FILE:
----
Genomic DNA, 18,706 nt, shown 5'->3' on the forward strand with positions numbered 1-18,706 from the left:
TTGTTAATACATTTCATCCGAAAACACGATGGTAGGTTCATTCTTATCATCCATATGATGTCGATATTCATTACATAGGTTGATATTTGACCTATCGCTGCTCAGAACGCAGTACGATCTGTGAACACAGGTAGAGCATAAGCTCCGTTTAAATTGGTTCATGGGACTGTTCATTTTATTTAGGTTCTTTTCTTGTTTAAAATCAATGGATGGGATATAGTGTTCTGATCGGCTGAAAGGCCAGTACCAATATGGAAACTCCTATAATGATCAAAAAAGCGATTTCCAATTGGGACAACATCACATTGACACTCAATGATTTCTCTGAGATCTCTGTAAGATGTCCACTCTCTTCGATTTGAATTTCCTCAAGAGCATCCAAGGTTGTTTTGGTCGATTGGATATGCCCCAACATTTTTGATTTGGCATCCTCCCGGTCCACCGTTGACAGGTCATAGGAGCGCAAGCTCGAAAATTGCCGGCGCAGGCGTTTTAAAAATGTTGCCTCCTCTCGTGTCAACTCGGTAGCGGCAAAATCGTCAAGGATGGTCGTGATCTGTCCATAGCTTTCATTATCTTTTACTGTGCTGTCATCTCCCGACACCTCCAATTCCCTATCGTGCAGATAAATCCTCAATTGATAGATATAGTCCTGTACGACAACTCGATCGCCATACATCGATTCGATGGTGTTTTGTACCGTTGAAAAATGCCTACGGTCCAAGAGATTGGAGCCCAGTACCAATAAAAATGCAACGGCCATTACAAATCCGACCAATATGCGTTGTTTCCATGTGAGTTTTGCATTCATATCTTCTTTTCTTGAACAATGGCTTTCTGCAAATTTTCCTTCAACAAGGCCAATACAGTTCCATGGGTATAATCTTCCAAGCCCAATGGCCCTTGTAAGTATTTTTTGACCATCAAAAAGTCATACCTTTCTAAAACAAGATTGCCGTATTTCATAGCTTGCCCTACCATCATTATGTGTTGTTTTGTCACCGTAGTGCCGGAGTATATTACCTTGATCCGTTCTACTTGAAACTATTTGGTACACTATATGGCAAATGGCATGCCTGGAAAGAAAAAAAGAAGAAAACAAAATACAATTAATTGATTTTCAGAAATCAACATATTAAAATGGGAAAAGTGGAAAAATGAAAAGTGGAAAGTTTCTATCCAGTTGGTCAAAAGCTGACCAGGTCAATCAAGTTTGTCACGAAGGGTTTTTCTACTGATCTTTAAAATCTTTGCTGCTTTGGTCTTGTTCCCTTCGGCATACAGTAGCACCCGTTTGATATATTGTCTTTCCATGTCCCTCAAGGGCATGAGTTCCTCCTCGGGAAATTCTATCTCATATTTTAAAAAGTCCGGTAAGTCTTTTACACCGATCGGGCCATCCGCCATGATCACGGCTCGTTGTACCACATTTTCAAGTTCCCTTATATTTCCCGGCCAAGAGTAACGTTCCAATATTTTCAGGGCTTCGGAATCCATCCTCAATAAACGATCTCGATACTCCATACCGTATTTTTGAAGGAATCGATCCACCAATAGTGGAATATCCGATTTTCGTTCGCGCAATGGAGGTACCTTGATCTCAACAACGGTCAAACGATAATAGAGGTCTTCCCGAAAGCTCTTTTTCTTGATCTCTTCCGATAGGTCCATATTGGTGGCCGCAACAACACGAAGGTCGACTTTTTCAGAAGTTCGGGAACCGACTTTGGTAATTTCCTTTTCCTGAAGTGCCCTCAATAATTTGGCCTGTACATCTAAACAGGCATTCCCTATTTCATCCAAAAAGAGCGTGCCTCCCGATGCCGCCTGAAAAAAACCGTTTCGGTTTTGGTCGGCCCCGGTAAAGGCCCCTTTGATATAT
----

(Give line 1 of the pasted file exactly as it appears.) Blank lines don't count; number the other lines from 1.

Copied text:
Genomic DNA, 18,706 nt, shown 5'->3' on the forward strand with positions numbered 1-18,706 from the left: